The scoring system in rugby has evolved and changed many times over more than 150 years. Different ways of scoring points were valued differently in different years. And the main evolutionary path in this regard was made by an attempt.
Actually, the word “attempt” or, as in the original, “try” explains a lot.
In the early years of the existence of rugby, according to more or less uniform rules, putting the ball behind the opponent’s goal line did not give point acquisitions.
After skidding, the team got the opportunity to shoot through the goal without hindrance and try to score points.
But pretty quickly the situation began to change. In 1875, they began to give one point for an attempt, and by the beginning of the twentieth century there were already three.
Interestingly, until 1947, the attempt was not at all the main way to score points. A drop goal in the first half of the last century was valued at four points.
The further evolution of the game led to the fact that it was the attempt that became the main and most effective way to score the maximum in one attack.
And in the coming year, the rugby world celebrates 30 years, since the moment when the attempt began to cost five points.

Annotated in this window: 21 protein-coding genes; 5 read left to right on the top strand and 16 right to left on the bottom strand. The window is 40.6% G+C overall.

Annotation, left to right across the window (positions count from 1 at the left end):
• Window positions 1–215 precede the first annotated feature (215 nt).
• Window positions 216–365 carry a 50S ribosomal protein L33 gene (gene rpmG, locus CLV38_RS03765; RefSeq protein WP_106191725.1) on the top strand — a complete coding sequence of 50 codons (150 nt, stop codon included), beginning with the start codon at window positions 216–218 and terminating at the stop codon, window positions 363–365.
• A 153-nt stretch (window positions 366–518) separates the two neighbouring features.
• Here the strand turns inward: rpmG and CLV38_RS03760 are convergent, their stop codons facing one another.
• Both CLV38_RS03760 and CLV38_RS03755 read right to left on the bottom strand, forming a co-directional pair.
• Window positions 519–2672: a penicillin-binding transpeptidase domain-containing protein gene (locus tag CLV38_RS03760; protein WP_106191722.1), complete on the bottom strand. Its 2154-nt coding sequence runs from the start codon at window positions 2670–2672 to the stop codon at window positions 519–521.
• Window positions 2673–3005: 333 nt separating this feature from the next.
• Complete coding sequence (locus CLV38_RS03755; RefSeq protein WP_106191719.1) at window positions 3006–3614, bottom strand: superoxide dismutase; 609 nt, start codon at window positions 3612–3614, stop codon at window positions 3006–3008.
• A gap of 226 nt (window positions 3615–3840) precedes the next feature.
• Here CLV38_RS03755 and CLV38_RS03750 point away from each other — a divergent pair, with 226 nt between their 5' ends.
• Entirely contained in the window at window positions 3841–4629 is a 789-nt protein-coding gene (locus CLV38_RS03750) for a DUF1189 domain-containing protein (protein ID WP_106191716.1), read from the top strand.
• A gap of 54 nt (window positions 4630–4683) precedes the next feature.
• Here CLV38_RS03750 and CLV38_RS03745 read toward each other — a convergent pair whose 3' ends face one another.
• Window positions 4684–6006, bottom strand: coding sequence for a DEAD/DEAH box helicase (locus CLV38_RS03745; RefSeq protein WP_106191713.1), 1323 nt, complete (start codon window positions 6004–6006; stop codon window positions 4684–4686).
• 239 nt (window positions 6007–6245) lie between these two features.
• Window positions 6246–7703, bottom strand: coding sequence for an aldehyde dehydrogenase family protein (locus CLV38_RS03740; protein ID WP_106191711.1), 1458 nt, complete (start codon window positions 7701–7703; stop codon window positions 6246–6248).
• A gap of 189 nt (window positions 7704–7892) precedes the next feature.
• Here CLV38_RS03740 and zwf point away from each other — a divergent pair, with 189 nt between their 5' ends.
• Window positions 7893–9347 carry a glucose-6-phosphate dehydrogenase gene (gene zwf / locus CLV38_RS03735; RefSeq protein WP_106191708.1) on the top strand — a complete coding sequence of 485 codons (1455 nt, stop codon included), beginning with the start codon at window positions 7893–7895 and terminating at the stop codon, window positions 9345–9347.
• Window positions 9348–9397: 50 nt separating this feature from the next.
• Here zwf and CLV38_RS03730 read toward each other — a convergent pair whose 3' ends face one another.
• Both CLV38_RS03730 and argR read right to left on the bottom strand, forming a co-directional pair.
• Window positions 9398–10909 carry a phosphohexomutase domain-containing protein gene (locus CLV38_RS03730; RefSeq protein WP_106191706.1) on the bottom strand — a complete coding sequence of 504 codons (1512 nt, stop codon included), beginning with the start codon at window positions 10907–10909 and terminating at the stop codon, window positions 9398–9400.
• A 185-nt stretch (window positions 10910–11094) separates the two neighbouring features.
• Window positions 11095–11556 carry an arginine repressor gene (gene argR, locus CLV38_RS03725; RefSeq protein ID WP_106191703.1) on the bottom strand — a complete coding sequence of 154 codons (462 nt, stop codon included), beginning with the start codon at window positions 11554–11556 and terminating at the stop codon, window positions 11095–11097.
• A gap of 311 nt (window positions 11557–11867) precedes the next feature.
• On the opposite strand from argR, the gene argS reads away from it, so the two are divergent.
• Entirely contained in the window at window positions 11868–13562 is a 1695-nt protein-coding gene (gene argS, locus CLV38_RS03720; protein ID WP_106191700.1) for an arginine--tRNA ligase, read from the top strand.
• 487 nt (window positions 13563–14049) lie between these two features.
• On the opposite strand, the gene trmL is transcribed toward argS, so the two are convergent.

The author of the first five-point skid in rugby was the Australian David Campese.
As usual, a historical event happened in a historical confrontation. On July 4, 1992, the Australian national team hosted the All Blacks in the Bledisloe Cup and won 16:15.
Here, of course, the video of that very attempt suggests itself … but somehow it so happened that there was no review of this particular game on the Internet. Well, at least we can definitely identify the hero’s face.
In the late 80s – early 90s, the number of matches where teams managed without drifts began to grow seriously.
Opponents often preferred to score points from free kicks and not bother with difficult trips to someone else’s score. Two matches of the 1991 World Cup were held without attempts at once, which forced the rugby bosses to increase its value to five points.
It worked again. Since then, only six matches have gone without attempts at seven World Cups, including two finals and one semi-final — here, by default, defense prevails over attack.
And indeed, in the 90s rugby was greatly transformed in terms of entertainment. The additional emphasis on attacking actions delighted the audience around the world and made the game popular.